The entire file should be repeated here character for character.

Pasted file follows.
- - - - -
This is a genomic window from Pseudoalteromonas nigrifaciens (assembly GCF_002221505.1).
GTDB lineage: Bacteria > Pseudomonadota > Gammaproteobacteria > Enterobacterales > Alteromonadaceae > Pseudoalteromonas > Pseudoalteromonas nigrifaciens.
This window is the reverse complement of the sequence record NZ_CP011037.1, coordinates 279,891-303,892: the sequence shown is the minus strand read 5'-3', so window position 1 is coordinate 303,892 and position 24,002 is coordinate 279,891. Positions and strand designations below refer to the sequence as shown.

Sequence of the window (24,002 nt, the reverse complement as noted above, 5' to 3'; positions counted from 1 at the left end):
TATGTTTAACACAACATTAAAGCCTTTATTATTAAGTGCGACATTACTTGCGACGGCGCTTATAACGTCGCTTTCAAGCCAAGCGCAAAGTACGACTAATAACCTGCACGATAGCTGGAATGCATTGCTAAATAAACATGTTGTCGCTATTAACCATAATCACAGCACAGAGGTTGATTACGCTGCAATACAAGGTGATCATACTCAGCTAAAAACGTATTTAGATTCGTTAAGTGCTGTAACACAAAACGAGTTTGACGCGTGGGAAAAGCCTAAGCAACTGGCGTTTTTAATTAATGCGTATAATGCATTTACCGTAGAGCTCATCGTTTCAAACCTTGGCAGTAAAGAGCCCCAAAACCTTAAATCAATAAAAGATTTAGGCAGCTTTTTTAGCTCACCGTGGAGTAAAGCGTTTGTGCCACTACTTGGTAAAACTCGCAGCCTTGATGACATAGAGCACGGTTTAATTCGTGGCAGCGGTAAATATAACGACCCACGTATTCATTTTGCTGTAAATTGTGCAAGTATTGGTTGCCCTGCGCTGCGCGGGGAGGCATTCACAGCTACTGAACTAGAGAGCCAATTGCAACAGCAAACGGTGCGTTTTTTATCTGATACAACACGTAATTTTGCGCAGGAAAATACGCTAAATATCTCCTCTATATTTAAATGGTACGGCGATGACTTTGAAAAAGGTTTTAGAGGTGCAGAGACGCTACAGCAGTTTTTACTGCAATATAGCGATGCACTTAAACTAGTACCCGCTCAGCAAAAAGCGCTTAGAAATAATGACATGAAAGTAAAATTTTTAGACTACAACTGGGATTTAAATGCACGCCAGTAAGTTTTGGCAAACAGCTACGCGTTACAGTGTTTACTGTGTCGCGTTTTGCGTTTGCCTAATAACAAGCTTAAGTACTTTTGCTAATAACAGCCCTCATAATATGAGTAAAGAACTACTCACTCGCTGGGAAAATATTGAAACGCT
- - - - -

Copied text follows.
This is a genomic window from Pseudoalteromonas nigrifaciens (assembly GCF_002221505.1).
GTDB lineage: Bacteria > Pseudomonadota > Gammaproteobacteria > Enterobacterales > Alteromonadaceae > Pseudoalteromonas > Pseudoalteromonas nigrifaciens.
This window is the reverse complement of the sequence record NZ_CP011037.1, coordinates 279,891-303,892: the sequence shown is the minus strand read 5'-3', so window position 1 is coordinate 303,892 and position 24,002 is coordinate 279,891. Positions and strand designations below refer to the sequence as shown.

Sequence of the window (24,002 nt, the reverse complement as noted above, 5' to 3'; positions counted from 1 at the left end):
TATGTTTAACACAACATTAAAGCCTTTATTATTAAGTGCGACATTACTTGCGACGGCGCTTATAACGTCGCTTTCAAGCCAAGCGCAAAGTACGACTAATAACCTGCACGATAGCTGGAATGCATTGCTAAATAAACATGTTGTCGCTATTAACCATAATCACAGCACAGAGGTTGATTACGCTGCAATACAAGGTGATCATACTCAGCTAAAAACGTATTTAGATTCGTTAAGTGCTGTAACACAAAACGAGTTTGACGCGTGGGAAAAGCCTAAGCAACTGGCGTTTTTAATTAATGCGTATAATGCATTTACCGTAGAGCTCATCGTTTCAAACCTTGGCAGTAAAGAGCCCCAAAACCTTAAATCAATAAAAGATTTAGGCAGCTTTTTTAGCTCACCGTGGAGTAAAGCGTTTGTGCCACTACTTGGTAAAACTCGCAGCCTTGATGACATAGAGCACGGTTTAATTCGTGGCAGCGGTAAATATAACGACCCACGTATTCATTTTGCTGTAAATTGTGCAAGTATTGGTTGCCCTGCGCTGCGCGGGGAGGCATTCACAGCTACTGAACTAGAGAGCCAATTGCAACAGCAAACGGTGCGTTTTTTATCTGATACAACACGTAATTTTGCGCAGGAAAATACGCTAAATATCTCCTCTATATTTAAATGGTACGGCGATGACTTTGAAAAAGGTTTTAGAGGTGCAGAGACGCTACAGCAGTTTTTACTGCAATATAGCGATGCACTTAAACTAGTACCCGCTCAGCAAAAAGCGCTTAGAAATAATGACATGAAAGTAAAATTTTTAGACTACAACTGGGATTTAAATGCACGCCAGTAAGTTTTGGCAAACAGCTACGCGTTACAGTGTTTACTGTGTCGCGTTTTGCGTTTGCCTAATAACAAGCTTAAGTACTTTTGCTAATAACAGCCCTCATAATATGAGTAAAGAACTACTCACTCGCTGGGAAAATATTGAAACGCT